Sir Francis Bacon, Coke’s great political rival, was another important English jurist and legal writer who had a great following in the American colonies. In addition to his famous Essays and philosophical works, Bacon published a number of books on the law, including Elements of the Common Law and Maxims of the Law. Among lawyers, Bacon was probably best known for his genius at stating the principles and philosophy of the law in concise, memorable, and quotable aphorisms, and for his efforts as Lord Chancellor to strengthen equity jurisprudence and check the power of the common law judges. Equity, or chancery as it is sometimes called, denotes fairness, and consists of a body of rules outside of the common law that are intended to produce justice. It begins where the law ends; it supplements the common law. Under the common law, for example, there could be no relief in the way of compensation for a wrong committed against an individual until the injury had actually occurred. This worked a hardship in some cases, however, if an individual was permitted to engage in dangerous activity or was in possession of hazardous property or material likely to produce injury. Equity courts in England, like ecclesiastical and administrative courts, were separate from the common law courts, and were empowered to grant relief where the courts of law were unable to give it or had made the law so technical that it failed to promote the “King’s justice.” Equity courts thus had the power to issue injunctions (orders forbidding a party to do some act) in order to prevent an injury from occurring. In some instances they were allowed, in effect, to circumvent rulings of the common law courts by providing remedies that the common law courts could not give. As Lord Chancellor under James I, Sir Francis Bacon presided over the equity courts as the “Keeper of the King’s Conscience.” In this role he frequently came into conflict with Sir Edward Coke, who headed up the common law courts.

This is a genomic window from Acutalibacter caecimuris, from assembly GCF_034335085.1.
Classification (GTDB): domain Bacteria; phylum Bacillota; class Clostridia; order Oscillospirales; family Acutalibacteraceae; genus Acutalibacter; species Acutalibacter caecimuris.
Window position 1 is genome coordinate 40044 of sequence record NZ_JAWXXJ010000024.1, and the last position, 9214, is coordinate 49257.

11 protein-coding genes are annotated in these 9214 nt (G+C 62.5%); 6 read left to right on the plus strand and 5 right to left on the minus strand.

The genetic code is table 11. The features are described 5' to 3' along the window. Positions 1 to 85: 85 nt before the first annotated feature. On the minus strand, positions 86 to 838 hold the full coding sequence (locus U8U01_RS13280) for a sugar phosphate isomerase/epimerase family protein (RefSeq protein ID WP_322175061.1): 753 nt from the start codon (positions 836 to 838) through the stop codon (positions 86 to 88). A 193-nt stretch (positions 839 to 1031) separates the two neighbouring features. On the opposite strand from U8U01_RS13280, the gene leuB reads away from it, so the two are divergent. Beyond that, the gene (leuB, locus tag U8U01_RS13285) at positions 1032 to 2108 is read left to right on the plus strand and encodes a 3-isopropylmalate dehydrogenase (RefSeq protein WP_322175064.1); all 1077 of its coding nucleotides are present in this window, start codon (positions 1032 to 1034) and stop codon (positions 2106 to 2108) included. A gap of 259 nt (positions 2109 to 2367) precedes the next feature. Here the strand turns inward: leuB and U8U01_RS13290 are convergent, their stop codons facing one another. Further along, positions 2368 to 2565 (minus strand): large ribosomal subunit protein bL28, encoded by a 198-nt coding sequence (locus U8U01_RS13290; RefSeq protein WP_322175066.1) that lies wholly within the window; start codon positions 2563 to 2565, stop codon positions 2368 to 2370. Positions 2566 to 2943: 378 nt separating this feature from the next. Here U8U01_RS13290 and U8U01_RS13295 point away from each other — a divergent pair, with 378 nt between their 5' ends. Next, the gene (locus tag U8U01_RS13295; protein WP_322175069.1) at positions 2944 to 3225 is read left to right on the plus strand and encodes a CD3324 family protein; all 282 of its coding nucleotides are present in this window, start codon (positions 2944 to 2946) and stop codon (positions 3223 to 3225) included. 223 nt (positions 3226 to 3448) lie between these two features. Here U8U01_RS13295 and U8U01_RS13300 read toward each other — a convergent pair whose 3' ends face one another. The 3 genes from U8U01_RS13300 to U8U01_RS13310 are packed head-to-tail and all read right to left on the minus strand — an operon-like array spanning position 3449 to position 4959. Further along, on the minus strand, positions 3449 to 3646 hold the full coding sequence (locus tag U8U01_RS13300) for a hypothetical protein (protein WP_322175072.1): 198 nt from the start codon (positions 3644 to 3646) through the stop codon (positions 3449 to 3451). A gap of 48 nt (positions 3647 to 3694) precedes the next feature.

After the American colonies gained independence, most of the States, with the notable exception of New York, combined law and equity in one court, abolished separate courts of chancery, and extended the judicial power to both law and equity. The Framers modeled the Constitution along the same lines. Since 1789, when the first Judiciary Act was passed by Congress, Federal judges have thus been required to have some knowledge of Anglo-American equity law in order to carry out their duties. Because the equity power is not defined in the Constitution and tends to expand the power and jurisdiction of the Federal courts, it has played a significant role in the growth of judicial power, especially in recent times. Indeed, some Anti-Federalists warned that the fusion of law and equity in the Supreme Court might degenerate into arbitrary judicial discretion, allowing the judges to exceed their powers and ignore the law in the name of “justice.” The equity jurisprudence we inherited from England is limited by general rules, however, and it does not authorize the judges to rule as they please. Its proper application thus requires judicial self-restraint.